I've been in business for myself for two and a half years. In that time, I've gone from covering my iced latte habit (extra ice, please!), to bringing in over $100,000—in less than a year.
As you can imagine, my relationship to money has been completely transformed in that time.
I grew up the daughter of a cop and a stay-at-home, single mom. And while my mom raised me with a great attitude towards money—saving for the future and investing in the things we loved—there was no such thing as "left over" cash.
Now I find myself facing a lot of questions. Chiefly, what do you do with that left over money?
It’s not as simple as upgrading my wardrobe, splurging on new furniture, or saving for a down payment on a house as might be expected.
It’s not about what I can consume with the extra money, but how I can use it.
Being a six-figure earner is completely outside of my experience. It’s not something I was prepared for growing up. Networking events, fancy parties, and corner offices never seemed like they were in the cards.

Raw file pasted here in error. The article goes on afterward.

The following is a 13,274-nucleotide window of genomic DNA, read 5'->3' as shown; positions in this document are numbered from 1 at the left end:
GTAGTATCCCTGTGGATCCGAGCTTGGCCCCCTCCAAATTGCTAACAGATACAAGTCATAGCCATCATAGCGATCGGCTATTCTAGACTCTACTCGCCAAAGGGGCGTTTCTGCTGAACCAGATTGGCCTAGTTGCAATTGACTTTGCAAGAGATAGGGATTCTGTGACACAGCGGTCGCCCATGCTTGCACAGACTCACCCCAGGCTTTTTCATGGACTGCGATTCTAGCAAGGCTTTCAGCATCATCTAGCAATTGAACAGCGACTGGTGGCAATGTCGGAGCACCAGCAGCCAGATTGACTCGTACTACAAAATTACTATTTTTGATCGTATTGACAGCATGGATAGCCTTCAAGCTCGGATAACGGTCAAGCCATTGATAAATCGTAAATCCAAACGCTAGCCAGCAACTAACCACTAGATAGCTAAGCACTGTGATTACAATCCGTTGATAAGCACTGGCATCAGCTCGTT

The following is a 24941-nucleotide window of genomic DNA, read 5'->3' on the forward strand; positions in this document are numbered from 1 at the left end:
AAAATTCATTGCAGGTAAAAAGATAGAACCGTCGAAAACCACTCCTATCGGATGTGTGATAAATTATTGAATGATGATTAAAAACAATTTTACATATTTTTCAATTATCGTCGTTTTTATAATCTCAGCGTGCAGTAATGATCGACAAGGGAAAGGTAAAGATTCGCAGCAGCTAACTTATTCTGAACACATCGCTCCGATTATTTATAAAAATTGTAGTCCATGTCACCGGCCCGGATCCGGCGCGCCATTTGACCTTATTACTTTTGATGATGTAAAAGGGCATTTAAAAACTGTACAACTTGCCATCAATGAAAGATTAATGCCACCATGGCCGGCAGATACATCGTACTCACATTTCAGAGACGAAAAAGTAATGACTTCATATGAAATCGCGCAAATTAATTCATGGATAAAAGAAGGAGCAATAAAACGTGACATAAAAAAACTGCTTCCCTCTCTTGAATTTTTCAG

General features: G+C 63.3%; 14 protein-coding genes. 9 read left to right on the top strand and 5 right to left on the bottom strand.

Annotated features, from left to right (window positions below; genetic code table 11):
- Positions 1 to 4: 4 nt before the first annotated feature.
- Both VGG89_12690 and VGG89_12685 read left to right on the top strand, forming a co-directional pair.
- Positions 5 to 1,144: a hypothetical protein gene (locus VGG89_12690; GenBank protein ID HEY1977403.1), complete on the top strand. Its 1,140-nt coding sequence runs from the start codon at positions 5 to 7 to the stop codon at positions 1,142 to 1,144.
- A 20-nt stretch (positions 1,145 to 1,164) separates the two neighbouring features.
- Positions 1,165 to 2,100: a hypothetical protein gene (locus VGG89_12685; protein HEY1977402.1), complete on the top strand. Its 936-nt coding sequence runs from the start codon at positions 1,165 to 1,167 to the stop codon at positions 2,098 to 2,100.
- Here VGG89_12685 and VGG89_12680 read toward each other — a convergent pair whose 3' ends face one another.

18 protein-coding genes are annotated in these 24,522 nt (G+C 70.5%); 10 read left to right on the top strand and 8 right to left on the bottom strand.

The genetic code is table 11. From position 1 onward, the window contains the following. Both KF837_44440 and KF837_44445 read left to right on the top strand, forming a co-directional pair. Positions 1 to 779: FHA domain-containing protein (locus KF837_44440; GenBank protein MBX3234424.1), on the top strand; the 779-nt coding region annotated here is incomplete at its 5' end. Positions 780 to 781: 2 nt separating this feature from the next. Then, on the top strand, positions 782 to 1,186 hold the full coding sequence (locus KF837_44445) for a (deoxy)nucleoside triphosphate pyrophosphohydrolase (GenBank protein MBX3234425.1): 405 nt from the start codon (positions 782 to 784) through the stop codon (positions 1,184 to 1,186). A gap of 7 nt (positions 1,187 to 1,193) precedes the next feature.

I’ve created a soft, pillowy cushion of cash to pay the bills. Now I feel a deep burning in my gut to invent a new goal for my money, outside of the standard middle-class blueprint.
Where can I look for direction and inspiration outside the consumption cycle? How can I use my money so that I look back with pride and not regret at opportunities missed?
I want to help create a world where visionaries, artists, and storytellers are in demand and on center stage. And I don’t mean this in some hippy-dippy way: Creative people are becoming the primary business innovators, according to some books I’m reading now.
But how do you continue to dream bigger with your time, energy, and, especially, money when you’ve reached the end of your experience?
How do you envision the next stage of investment when you’re in uncharted territory? How can I translate my vision into a plan when the next step feels so foreign?
I don’t want to stop growing, producing, and earning. I want more, more more—but I want to know what that money is going to do. I want to put it to good use for myself and for others and I don’t want conventional attitudes about money to dictate my choices.
Making more money is great. It answers a lot of questions—and creates a lot of baffling, exciting new ones.
Strike it rich. What’s the biggest income jump you ever had, and how did you use it?
Tara Gentile empowers passion-driven entrepreneurs to find the profit in producing the work of their true spirit.
photo source: drywell's shop on etsy